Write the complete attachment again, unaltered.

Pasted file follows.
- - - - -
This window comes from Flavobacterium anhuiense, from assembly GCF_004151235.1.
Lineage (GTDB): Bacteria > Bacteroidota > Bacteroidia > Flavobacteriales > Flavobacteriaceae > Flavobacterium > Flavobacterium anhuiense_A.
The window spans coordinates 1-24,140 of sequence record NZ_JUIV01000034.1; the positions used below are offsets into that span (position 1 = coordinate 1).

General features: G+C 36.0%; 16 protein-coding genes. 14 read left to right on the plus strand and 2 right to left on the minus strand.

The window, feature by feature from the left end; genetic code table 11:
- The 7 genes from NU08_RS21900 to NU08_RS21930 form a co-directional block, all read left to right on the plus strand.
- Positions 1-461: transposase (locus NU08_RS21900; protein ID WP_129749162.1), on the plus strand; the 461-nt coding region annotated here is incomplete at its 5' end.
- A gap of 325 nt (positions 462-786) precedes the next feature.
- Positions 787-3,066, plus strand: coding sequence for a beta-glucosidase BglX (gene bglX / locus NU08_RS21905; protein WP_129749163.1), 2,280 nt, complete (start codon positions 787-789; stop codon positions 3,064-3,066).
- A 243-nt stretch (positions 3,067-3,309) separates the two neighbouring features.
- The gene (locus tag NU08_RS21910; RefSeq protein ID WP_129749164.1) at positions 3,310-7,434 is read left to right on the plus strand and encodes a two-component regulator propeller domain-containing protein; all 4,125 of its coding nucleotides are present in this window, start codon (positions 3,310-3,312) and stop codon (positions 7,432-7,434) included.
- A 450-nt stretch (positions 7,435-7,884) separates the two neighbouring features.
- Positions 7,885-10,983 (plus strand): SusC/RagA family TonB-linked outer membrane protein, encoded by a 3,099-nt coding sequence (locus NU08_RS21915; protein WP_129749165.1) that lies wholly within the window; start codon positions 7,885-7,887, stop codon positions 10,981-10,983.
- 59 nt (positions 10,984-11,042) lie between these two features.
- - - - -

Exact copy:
This window comes from Flavobacterium anhuiense, from assembly GCF_004151235.1.
Lineage (GTDB): Bacteria > Bacteroidota > Bacteroidia > Flavobacteriales > Flavobacteriaceae > Flavobacterium > Flavobacterium anhuiense_A.
The window spans coordinates 1-24,140 of sequence record NZ_JUIV01000034.1; the positions used below are offsets into that span (position 1 = coordinate 1).

General features: G+C 36.0%; 16 protein-coding genes. 14 read left to right on the plus strand and 2 right to left on the minus strand.

The window, feature by feature from the left end; genetic code table 11:
- The 7 genes from NU08_RS21900 to NU08_RS21930 form a co-directional block, all read left to right on the plus strand.
- Positions 1-461: transposase (locus NU08_RS21900; protein ID WP_129749162.1), on the plus strand; the 461-nt coding region annotated here is incomplete at its 5' end.
- A gap of 325 nt (positions 462-786) precedes the next feature.
- Positions 787-3,066, plus strand: coding sequence for a beta-glucosidase BglX (gene bglX / locus NU08_RS21905; protein WP_129749163.1), 2,280 nt, complete (start codon positions 787-789; stop codon positions 3,064-3,066).
- A 243-nt stretch (positions 3,067-3,309) separates the two neighbouring features.
- The gene (locus tag NU08_RS21910; RefSeq protein ID WP_129749164.1) at positions 3,310-7,434 is read left to right on the plus strand and encodes a two-component regulator propeller domain-containing protein; all 4,125 of its coding nucleotides are present in this window, start codon (positions 3,310-3,312) and stop codon (positions 7,432-7,434) included.
- A 450-nt stretch (positions 7,435-7,884) separates the two neighbouring features.
- Positions 7,885-10,983 (plus strand): SusC/RagA family TonB-linked outer membrane protein, encoded by a 3,099-nt coding sequence (locus NU08_RS21915; protein WP_129749165.1) that lies wholly within the window; start codon positions 7,885-7,887, stop codon positions 10,981-10,983.
- 59 nt (positions 10,984-11,042) lie between these two features.